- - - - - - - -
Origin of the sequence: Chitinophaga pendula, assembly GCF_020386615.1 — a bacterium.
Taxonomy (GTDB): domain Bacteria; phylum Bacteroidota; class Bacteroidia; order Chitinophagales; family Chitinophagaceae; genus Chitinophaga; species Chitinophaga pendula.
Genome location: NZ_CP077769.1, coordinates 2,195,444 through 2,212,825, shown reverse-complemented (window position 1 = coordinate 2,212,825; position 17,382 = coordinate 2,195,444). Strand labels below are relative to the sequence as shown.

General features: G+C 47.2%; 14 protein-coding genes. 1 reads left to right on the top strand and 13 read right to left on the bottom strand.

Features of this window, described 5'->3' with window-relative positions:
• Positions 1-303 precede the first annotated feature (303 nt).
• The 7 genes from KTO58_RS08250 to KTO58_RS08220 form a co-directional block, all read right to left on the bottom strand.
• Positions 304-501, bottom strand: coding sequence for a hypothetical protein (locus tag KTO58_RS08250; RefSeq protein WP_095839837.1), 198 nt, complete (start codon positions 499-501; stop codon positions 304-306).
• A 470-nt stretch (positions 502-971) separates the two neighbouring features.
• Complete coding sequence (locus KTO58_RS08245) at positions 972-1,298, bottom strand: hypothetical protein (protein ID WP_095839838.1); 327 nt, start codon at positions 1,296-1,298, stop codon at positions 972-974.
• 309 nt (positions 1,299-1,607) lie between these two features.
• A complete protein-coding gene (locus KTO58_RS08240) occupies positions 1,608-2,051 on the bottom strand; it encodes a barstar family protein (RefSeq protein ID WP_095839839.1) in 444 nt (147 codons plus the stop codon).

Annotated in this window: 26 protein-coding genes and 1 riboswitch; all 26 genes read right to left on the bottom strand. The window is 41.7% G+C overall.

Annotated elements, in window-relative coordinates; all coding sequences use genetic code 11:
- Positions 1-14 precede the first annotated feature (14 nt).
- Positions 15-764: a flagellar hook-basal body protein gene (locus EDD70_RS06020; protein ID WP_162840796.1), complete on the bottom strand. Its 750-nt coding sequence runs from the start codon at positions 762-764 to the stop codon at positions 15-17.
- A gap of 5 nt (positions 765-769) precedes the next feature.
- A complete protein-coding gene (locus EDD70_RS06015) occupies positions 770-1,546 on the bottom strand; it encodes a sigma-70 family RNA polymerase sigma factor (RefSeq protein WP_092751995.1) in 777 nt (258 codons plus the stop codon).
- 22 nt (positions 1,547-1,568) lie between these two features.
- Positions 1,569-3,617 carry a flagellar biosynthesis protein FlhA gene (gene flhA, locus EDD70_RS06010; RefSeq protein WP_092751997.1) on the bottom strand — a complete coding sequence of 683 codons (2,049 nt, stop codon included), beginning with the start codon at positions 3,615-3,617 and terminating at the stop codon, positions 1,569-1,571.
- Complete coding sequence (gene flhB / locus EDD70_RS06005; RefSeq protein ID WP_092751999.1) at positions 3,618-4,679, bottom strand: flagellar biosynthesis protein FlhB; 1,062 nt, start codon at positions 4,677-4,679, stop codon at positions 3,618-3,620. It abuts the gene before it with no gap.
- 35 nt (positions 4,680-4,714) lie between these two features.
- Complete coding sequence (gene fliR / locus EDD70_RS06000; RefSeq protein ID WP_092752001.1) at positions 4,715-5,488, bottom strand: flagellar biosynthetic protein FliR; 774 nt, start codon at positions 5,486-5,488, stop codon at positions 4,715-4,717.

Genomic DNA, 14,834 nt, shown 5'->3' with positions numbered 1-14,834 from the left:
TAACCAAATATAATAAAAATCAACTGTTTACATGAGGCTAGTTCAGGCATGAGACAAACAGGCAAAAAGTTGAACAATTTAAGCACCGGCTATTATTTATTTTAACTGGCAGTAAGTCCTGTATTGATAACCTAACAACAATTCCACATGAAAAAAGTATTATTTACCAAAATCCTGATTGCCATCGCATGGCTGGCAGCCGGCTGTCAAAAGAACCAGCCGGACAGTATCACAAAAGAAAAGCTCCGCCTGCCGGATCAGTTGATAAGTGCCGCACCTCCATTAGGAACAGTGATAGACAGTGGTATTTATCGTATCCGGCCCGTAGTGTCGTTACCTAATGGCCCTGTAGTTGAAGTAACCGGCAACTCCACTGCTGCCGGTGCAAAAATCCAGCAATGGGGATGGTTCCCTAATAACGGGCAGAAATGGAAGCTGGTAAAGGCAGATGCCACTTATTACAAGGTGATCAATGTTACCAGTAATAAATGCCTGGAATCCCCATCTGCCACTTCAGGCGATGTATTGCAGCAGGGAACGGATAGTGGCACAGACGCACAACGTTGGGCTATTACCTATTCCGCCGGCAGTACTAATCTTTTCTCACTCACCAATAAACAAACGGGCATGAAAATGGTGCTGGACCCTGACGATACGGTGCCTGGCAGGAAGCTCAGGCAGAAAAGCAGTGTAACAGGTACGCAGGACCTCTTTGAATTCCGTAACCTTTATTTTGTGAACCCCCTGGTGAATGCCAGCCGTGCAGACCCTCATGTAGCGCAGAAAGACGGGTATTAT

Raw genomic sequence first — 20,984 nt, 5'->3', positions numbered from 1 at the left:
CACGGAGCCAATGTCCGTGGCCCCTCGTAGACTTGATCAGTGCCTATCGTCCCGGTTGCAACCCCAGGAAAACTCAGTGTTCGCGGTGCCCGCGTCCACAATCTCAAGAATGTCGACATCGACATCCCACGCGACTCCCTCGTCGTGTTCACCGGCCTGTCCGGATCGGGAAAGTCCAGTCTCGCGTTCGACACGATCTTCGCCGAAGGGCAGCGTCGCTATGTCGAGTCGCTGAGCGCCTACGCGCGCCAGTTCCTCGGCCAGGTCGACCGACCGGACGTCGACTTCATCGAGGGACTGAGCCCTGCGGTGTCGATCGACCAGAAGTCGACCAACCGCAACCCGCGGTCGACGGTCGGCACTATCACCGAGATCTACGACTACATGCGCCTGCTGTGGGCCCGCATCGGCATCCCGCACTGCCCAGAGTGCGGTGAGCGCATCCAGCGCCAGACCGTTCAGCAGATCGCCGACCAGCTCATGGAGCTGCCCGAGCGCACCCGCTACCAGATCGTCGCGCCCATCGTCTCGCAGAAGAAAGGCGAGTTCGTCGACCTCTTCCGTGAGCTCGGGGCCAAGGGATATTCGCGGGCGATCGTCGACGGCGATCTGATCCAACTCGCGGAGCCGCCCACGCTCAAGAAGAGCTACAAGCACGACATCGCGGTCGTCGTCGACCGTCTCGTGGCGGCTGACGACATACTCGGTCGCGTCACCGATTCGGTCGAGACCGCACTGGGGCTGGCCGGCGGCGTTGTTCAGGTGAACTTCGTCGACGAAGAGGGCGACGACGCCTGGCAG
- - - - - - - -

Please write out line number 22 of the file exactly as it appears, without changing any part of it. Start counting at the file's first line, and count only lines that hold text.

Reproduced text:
- 35 nt (positions 4,680-4,714) lie between these two features.